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MSU’s basketball team makes an impression at Moneyball: 3 quick insights
MSU’s basketball team makes an impression at Moneyball: 3 quick insights

1. Frankie Fidler looks like this

HOLT – I’m old enough to remember AJ Hoggard and Tum Tum Nairn shooting more like Steph Curry than themselves at the Moneyball Pro-Am. I saw Pierre Brooks average 40 points per game and Nick Ward score over 50 points several times.

So when freshman Michigan State forward Frankie Fidler scored 45 points in his team’s win Tuesday night, including six three-pointers — a couple of them from closer to the midfield than a college three-point line — the numbers and scoring alone didn’t mean all that much to MSU’s success this season, even if the performance was great summer entertainment.

Looking at the game, though, it’s clear that Fidler will be a key player for MSU this season. At the very least, he’s more exciting to watch after Tuesday night than before. He’s big, he’s experienced, he’s a smooth offensive player, a strong secondary ball handler, a proven shooter — beyond the pro-am level — and he seems to see the game instinctively, whether it’s a no-look pass after the catch or finding a teammate breaking out of a trap.

“He’s a traditional small forward,” senior Jaden Akins said of Fidler. “It’s good to have someone with that skill set at that position.”

Akins is more than happy to move to shooting guard, a position that better suits his size (more on Akins in this Wednesday column).

Fidler had a nasty bruise on his upper cheek, just below his eye, on Tuesday. It was a battle scar from Akins’ head, which he got during a one-on-one game earlier that day at MSU.

Everyone knew Fidler was a big player at a smaller school — he averaged 20 points per game last season at Omaha, a lowly Division I team. The question is how his game will translate to the Big Ten level. Nothing on Tuesday night suggests it won’t. He may not be a star at MSU, but he has a chance to be a piece that makes life easier for everyone else.

“Being a floor-spacer, a guy that can score,” Fidler said, “and having length on defense, versatility on offense, just being the big guy at the 3 position.”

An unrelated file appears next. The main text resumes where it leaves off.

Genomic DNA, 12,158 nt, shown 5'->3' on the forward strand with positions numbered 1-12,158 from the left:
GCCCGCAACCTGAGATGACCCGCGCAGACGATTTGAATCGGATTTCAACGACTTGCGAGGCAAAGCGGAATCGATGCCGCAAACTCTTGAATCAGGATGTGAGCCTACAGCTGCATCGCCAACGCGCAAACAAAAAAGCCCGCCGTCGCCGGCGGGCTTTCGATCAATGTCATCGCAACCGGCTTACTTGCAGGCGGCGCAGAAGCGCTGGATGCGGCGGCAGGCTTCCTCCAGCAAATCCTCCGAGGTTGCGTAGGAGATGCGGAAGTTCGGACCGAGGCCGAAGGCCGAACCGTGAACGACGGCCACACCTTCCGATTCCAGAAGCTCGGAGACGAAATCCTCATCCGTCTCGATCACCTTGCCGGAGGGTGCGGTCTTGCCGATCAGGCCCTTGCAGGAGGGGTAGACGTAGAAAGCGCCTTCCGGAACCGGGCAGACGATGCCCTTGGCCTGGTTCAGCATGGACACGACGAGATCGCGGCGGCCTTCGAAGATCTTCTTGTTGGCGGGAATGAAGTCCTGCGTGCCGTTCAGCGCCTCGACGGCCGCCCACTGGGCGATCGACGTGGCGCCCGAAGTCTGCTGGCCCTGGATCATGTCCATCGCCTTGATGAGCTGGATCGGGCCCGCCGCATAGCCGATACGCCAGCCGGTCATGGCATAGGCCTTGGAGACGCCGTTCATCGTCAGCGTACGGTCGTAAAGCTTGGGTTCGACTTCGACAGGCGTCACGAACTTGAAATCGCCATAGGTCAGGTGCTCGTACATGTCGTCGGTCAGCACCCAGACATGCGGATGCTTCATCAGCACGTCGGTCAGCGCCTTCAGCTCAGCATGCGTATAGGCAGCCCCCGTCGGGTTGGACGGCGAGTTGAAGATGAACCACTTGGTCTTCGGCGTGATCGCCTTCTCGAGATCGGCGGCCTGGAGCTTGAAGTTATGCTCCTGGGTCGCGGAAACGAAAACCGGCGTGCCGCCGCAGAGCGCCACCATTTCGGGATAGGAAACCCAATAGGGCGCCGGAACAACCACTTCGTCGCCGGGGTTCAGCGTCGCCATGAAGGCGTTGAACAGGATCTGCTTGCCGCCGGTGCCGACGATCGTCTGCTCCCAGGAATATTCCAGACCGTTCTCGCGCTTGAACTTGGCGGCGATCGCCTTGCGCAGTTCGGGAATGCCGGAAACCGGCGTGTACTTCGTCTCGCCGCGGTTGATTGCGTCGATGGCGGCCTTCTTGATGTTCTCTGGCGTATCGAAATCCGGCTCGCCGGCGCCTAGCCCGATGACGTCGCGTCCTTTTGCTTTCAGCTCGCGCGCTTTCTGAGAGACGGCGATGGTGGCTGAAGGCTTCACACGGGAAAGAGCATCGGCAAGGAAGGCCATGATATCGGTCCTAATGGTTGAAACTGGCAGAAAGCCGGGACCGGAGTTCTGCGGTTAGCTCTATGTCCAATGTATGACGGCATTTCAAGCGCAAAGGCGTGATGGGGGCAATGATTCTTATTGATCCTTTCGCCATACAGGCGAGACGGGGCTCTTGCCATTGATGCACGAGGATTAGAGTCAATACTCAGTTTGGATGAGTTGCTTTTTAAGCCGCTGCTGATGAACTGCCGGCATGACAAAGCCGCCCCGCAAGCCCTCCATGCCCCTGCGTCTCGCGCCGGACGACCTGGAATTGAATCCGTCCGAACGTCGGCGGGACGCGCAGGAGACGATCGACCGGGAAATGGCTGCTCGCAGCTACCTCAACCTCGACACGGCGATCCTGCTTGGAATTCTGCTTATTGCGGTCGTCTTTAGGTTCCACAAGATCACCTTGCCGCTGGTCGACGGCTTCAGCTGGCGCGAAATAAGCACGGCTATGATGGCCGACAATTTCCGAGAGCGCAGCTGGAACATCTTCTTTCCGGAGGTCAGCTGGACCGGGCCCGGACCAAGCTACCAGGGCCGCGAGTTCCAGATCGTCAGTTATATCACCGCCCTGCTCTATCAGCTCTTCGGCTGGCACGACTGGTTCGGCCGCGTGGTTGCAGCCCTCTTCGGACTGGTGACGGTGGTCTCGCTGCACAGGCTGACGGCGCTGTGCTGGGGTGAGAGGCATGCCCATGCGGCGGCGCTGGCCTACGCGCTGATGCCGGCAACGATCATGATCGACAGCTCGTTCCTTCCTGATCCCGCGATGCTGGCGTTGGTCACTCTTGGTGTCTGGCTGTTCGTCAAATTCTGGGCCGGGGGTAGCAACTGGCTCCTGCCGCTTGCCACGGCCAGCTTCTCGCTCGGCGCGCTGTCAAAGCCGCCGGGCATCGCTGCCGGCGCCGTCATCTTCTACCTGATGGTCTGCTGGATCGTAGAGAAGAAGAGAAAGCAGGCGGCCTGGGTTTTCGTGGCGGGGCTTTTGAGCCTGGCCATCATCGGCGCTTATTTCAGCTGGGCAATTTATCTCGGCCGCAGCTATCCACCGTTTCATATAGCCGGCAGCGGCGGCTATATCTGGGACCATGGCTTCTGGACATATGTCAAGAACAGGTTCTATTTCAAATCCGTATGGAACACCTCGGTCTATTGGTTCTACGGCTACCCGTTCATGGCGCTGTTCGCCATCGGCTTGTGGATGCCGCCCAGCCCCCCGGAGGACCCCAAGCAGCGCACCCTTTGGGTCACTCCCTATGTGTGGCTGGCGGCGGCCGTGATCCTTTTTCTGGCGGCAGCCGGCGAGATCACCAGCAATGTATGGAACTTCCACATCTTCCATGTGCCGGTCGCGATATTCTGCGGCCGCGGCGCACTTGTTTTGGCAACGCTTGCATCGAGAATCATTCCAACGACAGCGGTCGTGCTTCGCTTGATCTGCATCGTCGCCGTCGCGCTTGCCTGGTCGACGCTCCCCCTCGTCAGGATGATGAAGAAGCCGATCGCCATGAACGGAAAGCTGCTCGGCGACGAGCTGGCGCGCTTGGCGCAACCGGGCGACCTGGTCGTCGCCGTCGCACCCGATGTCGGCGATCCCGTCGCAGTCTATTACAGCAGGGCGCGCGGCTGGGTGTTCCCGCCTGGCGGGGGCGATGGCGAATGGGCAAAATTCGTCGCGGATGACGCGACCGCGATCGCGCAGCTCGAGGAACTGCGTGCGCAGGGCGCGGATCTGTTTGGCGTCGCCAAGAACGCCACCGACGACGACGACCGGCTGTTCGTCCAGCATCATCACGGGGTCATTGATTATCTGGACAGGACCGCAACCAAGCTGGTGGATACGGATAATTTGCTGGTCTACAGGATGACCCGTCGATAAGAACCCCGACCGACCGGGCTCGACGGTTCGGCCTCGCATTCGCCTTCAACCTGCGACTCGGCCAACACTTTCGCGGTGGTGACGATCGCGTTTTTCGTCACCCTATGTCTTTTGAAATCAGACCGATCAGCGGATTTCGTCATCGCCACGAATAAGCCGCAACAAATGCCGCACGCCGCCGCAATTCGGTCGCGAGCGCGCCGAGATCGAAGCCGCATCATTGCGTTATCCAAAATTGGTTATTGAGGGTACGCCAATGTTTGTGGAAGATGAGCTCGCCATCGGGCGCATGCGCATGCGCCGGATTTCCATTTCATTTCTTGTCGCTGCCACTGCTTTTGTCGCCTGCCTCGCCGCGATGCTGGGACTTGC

I think it will fit well.

2. First impressions of the other newcomers to MSU

From a Moneyball Pro-Am perspective, this is a compelling MSU basketball roster. Five newcomers are playing this summer and a number of returnees are taking on new roles next season. Akins, Coen Carr and Jaxon Kohler all have something to prove, they’ll tell you that. Xavier Booker is undoubtedly stronger and wiser and looks more prepared. He’s always been a good conversationalist. Now he’s even more thoughtful.

A year ago, Booker didn’t know what he didn’t know. And neither did three new MSU freshmen this year – guards Jase Richardson and Kur Teng and big man Jesse McCulloch, all of whom played Tuesday night. One of the best parts of the Moneyball Pro-Am is getting a first look at the new MSU players.

Richardson has a fun energy and a spring in his step. He and Gehrig Normand battled each other on big shots on Tuesday. I don’t know how ready Richardson is for the Big Ten or how many minutes he’ll get behind Jeremy Fears Jr. and Tre Holloman at the point or Akins and Holloman off the ball, but I’m excited to see him in action. It looks like he could become a pretty complete guard in time.

Teng isn’t flashy. But he knows his game and his spots. That’s obvious. He’s not built to shine at Moneyball, but he seems versatile and has an old man’s game (I mean that as a compliment). It’s impossible to say how willing he is to push for minutes considering how many players are fighting for those minutes.

McCulloch will need some time. But he has some ability. You can see how attractive he is on offense. On one play he turned up from the wing, dribbled into his defender and sent the ball over him. You don’t see that kind of face-up dribble very often. I would be surprised if McCulloch played much or not at all this season. But he wasn’t recruited for this season.

That’s one reason MSU’s coaches brought in transfer center Szymon Zapala. The pronunciation of his first name still confuses some of his teammates, but his size (7 feet, with some strength) and experience add to his value. He seems to have good hands — he once threw down a one-handed alley-top dunk over a defender — and moves fairly well. And, like Richardson, he has a nice energy. That said, it’s hard to properly gauge centers in the pro-am.

RELATED: 2024 Moneyball Pro-Am Summer Basketball League Guide: What You Need to Know

3. A healthy change of guard

It’s probably for the best that the extra year of eligibility — the COVID year — is coming to an end. College basketball teams are made to change. New identities, new leaders, fresh roster dynamics — all of that has been hampered by having 23-year-old fifth-year players in programs across the sport, including MSU’s program. And while the Spartans were almost certainly better last year for still having Tyson Walker and Malik Hall, it’s fair to say this group is ready for something new this year.

Akins has been waiting for this chance to be a guy you can count on. Holloman has been waiting his turn to lead. Kohler, healthy again and enjoying the big group of men around him, sounds like a man reborn. Booker and Carr sound eager. Normand is excited to be a part of things. This is their time. Their chance. I don’t know if they’ll be better. But they’ve been in a good place since July.

MORE: Couch: Saddi Washington didn’t plan on ending up at MSU, but lifelong connections make him feel at home.

Contact Graham Couch at [email protected]. Follow him on Twitter @Graham_Couch.

By Isla